Music and song are so important. Probably more than even a medium such as film, a particular melody or a song can move us, inspire us, define us, ground us and the very, very best of them can bring us closer to God.
For me one such composition is the hauntingly beautiful ‘Walking in Memphis’ written in 1991 by the American folk-rock singer Marc Cohn. So, why this song?
Well, Cohn has said it is “100% autobiographical” and soulfully tells of his spiritual awakening and how he was transfixed and transformed through it. He wrote it after going through a very difficult time. He was 28 and working as a session singer, ached to get a recording contract, but never thought it would happen as he had not been able to write a “great song”.
Then he was encouraged to visit the city of Memphis to find inspiration, being told that there were two places there “that would change me forever”.
The first place he visited was the Full Gospel Tabernacle Church on a Sunday morning to hear the Rev Al Green preach. Now Al Green is probably better known as ‘The last of the Great Soul singers’ (‘Let’s Stay Together’ is his best-known hit), but Green felt God had called for him to change his life, he then became Born Again and he established his church near Graceland.
This is what happened during that church service: “I soon had chills running up and down my spine. The service was so deeply moving that I found myself with sweat running down my face and tears in my eyes, totally enveloped by everything I was seeing and hearing. There was something incredibly powerful about Al Green’s voice in that context. Even after 3 hours of continuous singing, his voice only got stronger and his band only got better. I sat there crying in the church, aware of the irony of how I used to cry in Synagogue in Cleveland as a kid- but because I wanted to get the heck out of there! Al Green’s service was one of the great experiences of my life”.
Cohn wrote about that service in the song:
“They’ve got catfish on the table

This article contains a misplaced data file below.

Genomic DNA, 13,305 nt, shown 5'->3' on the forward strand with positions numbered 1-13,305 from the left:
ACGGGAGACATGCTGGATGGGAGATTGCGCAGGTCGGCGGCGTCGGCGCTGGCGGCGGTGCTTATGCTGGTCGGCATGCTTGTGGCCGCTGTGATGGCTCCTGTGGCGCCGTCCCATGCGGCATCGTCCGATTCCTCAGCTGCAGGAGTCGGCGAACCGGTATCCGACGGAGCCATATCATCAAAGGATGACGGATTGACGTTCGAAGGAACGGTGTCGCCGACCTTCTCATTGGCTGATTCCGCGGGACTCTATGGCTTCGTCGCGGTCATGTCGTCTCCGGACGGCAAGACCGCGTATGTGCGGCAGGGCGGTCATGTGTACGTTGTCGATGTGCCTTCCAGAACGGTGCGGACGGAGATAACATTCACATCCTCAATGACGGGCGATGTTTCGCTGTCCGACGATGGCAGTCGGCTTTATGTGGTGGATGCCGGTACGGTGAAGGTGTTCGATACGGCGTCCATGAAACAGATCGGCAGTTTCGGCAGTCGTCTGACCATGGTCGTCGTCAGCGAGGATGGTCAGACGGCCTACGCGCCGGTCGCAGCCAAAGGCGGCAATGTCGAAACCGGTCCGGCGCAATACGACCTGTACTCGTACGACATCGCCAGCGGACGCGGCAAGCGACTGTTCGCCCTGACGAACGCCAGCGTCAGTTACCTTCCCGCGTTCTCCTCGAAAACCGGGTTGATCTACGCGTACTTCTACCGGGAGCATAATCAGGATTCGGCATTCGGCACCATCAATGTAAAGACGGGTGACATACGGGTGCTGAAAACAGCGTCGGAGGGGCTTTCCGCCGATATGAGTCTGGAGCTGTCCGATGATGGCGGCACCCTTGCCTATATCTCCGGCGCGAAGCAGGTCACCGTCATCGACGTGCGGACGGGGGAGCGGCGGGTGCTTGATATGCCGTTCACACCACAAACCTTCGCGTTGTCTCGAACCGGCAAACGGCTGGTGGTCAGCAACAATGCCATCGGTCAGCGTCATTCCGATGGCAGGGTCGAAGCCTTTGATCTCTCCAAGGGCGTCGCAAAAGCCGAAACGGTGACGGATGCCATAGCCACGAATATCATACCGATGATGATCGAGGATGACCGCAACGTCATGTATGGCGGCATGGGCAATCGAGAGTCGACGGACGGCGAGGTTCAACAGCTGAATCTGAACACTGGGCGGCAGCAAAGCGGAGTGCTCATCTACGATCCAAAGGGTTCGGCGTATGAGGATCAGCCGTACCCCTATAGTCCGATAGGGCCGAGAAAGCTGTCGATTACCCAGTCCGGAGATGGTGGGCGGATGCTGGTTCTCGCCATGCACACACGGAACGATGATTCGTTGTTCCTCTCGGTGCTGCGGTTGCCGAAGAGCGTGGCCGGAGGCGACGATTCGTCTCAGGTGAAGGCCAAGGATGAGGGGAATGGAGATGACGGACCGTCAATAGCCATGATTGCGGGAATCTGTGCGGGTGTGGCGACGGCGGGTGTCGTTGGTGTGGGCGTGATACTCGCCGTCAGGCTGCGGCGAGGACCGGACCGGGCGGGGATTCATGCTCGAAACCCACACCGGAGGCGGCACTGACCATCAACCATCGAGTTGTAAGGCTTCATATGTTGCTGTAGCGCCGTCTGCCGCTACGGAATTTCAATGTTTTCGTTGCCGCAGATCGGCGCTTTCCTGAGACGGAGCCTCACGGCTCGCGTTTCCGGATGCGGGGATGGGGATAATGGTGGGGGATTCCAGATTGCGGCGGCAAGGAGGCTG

They’ve got Gospel in the air
And Reverend Green be glad to see you
When you haven’t got a prayer
But, boy, you’ve got a prayer in Memphis”
The next miracle happened when he visited the Hollywood Café in Mississippi and saw a retired schoolteacher by the name of Muriel Wilkins playing Gospel and Marc Cohn was again enraptured: “I felt an immediate connection by her voice, her spirit, her face and her smile. I was totally transfixed by her music. During her breaks, the two of us would talk, she asked me why I was there, I told her about my childhood (his mother had died suddenly when he was just two, and he had never quite been able to move on from dealing what loss), and by Midnight she asked me to join her on stage. The very last song we sang together that night was ‘Amazing Grace’, people applauded us, and Muriel leaned over and whispered in my ear “Child, you can let go now”.
Marc Cohn said that incredibly generous, maternal, and Christian act of Muriel’s “was almost as if my mother was whispering in my ear”. He had been transformed twice and he knew he had a great song he had to tell the world about.
“Now Muriel plays piano
Every Friday at the Hollywood
And they brought me down to see her
And they asked me if I would do a little number
And I sang with all my might
She said, “Tell me, are you a Christian, child?”
And I said “Ma’am, I am tonight”
The song became Marc Cohn’s signature tune (and was later covered by Cher) and was enormously successful, spending 23 weeks in the ‘Billboard’ Top 100, it was nominated for Song of the Year at the 1992 Grammy Awards and he won the Grammy for Best New Artist.
When ever I feel that I need to centre myself or be at peace, I just listen to ‘Walking in Memphis’ and I feel closer to God. You can see why below.